On glorious night, women's ski jumping proves it belongs

Women's ski jumping entered the Olympics in captivating style Tuesday night, and for pioneer Lindsey Van, battered by the long fight for acceptance, it was the moment of a lifetime.

Matthias Schrader/AP
Germany's Carina Vogt is congratulated by teammates after winning the gold during the women's normal hill ski jumping final at the 2014 Winter Olympics Tuesday in Krasnaya Polyana, Russia.

Even on this, admittedly most satisfying night of her ski jumping career, Lindsey Van is still looking uphill – to the next challenge, to something bigger.

“I want to jump on that hill,” she says, nodding.

“That hill” is the large, 120-meter hill that only the boys get to jump off in this Olympics. She and 29 other girls have just finished the first ever Olympic competition for women on the normal, 90-meter hill right next to it.

Truth be told, the large hill is a monster. Viewed from below, it looks like something you wouldn’t throw your worst enemy off, much less your teenage daughter strapped to a pair of skis.

But Van and her band of sparkly-suited sisters have just provided the best possible argument for why they should get to jump off pretty much anything they want with cameras rolling. After Tuesday night, it doesn’t seem impossible that they could turn jumping off their own garage roofs into gripping drama.

This was one of those nights, when something subtle but perceptible shifts – when those in the stadium recognize they are witnessing something remarkable.

It was a wonderful athletic moment. For a sport that was once denied participation in the Olympics because of a perceived lack of depth of talent, it provided an upset at the very first opportunity. The best jumper of the past two years failed to even medal, and it was hardly an implosion. Others simply jumped better, more beautifully, more thrillingly.

So take that, International Olympic Committee.

But this wasn’t a night for that. And it was more than just an athletic moment. When a pre-event press conference can with some justification utter the words “human rights” – and then provide the goods to back it up – it is an Olympic moment in the purest sense of the concept.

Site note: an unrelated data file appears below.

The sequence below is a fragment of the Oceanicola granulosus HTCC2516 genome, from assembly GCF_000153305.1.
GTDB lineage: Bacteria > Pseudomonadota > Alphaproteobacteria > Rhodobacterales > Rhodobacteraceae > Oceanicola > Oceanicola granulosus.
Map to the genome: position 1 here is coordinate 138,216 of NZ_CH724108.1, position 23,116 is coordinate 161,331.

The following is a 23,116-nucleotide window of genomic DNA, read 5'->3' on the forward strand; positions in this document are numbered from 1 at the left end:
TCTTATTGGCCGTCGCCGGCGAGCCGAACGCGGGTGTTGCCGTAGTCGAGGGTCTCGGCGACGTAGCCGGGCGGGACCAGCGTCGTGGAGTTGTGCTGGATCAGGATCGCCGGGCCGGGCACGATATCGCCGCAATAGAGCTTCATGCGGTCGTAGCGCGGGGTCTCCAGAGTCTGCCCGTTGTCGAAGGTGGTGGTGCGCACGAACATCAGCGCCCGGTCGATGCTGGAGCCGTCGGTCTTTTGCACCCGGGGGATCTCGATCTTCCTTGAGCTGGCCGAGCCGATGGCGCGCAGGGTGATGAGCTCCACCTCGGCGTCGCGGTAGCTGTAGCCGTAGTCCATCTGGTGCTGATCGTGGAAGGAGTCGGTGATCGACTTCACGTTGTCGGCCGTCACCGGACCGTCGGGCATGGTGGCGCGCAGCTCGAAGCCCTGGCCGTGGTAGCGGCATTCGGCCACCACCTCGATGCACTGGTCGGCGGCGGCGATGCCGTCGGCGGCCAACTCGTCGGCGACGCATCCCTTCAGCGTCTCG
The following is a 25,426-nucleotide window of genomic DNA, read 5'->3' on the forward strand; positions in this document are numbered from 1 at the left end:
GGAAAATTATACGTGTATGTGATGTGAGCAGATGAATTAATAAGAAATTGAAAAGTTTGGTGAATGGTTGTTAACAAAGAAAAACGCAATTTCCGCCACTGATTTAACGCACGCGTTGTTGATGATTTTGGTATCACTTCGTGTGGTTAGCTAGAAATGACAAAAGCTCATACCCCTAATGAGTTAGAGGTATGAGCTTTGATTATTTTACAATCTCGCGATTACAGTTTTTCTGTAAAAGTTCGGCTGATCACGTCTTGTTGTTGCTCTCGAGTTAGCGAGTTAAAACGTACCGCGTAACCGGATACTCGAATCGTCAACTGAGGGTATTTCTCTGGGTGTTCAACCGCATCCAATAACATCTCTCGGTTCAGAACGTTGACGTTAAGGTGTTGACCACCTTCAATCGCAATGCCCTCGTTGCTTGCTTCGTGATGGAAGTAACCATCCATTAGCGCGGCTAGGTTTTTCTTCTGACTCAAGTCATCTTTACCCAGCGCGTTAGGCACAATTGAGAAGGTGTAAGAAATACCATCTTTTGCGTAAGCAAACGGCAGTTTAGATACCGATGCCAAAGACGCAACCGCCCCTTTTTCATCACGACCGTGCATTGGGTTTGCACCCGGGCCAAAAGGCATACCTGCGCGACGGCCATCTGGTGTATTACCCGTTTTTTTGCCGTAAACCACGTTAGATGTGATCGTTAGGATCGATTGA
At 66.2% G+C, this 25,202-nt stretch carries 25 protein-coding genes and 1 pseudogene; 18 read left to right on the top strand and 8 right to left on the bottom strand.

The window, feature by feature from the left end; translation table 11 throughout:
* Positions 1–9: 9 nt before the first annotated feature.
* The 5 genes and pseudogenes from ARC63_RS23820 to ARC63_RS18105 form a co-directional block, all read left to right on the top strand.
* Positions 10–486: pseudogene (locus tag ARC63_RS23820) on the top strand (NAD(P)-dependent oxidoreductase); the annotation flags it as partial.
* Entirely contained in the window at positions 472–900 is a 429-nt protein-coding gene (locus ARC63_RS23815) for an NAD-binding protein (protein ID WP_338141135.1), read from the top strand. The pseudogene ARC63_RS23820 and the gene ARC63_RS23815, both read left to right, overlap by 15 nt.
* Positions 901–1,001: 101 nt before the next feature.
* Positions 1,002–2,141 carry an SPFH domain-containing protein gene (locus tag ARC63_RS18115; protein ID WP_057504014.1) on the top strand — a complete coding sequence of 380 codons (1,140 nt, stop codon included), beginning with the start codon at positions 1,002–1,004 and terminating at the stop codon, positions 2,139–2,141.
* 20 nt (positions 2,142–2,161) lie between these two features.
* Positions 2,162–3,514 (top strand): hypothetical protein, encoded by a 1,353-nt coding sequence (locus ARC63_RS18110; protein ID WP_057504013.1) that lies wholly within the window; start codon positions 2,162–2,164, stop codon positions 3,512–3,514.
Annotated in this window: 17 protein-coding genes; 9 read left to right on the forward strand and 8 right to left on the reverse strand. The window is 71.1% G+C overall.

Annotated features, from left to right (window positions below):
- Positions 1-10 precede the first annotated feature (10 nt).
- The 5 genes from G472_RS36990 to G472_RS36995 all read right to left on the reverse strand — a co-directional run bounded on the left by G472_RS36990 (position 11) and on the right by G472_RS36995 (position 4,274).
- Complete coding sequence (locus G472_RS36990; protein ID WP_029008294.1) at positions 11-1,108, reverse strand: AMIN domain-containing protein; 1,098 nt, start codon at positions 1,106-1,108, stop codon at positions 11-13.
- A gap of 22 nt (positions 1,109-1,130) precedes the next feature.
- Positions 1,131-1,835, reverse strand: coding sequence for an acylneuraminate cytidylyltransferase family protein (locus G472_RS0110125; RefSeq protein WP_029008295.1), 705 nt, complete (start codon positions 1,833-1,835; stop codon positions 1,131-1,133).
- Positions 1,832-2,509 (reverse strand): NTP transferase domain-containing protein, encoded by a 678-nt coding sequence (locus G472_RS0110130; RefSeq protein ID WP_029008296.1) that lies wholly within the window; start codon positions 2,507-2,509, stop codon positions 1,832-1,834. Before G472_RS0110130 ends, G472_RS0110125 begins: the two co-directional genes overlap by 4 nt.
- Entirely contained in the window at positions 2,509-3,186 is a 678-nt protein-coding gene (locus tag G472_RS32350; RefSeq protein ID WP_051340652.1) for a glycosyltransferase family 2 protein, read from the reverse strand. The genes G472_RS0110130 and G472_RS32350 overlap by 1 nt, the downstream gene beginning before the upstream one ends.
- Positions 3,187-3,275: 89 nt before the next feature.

It was a night when the German girl who placed 23rd (out of 30) was acting like it was her birthday; she simply could not stop smiling. It was a night when you watched with equal parts awe and terror as her 15-year-old teammate sped toward the precipice, and then, as she later talked to the press, braces flashing, asked: Would I want someone to tell my daughter she couldn’t do this?

And it was a night when both of them dog-piled on teammate Carina Vogt in disbelief when the judges confirmed that her last jump had indeed been as lovely as it looked to the rest of us, and she was the first-ever Olympic champion in women’s ski jumping.

Now, if we just got to watch them again on the large hill, maybe we’d be satisfied.

In truth, Tuesday night was not about the battle ahead for Van, though she offered her help in the cause, if needed. Tuesday night was about Tuesday night and the fact that every woman who took a flying leap into the Russian night was, at last, an Olympian after a nearly decade-long fight to get the sport accepted.

Van did not win a medal. Her best jumping days came when the Olympic movement did not want her – in fact, actively sought to keep her out of the Olympic club. Back when the women’s ski jumping circuit she helped pioneer once involved staying overnight in a barn. But that hardly mattered.

For her entire professional career, Van was something more than an athlete because circumstances and her conscience demanded that she be so. She wanted to jump, and she didn’t think it was right that people told her she couldn’t – in the Olympics, on large hills, on the even larger “ski flying” hills.

So she fought back. She sued. She protested at the Vancouver Olympics. She hated doing it all. But someone had to do it, and that someone happened to be her. She was Lindsey Van the ski jumper/activist.

On Tuesday night, for perhaps the first time in her career, she was Lindsey Van the ski jumper. Period.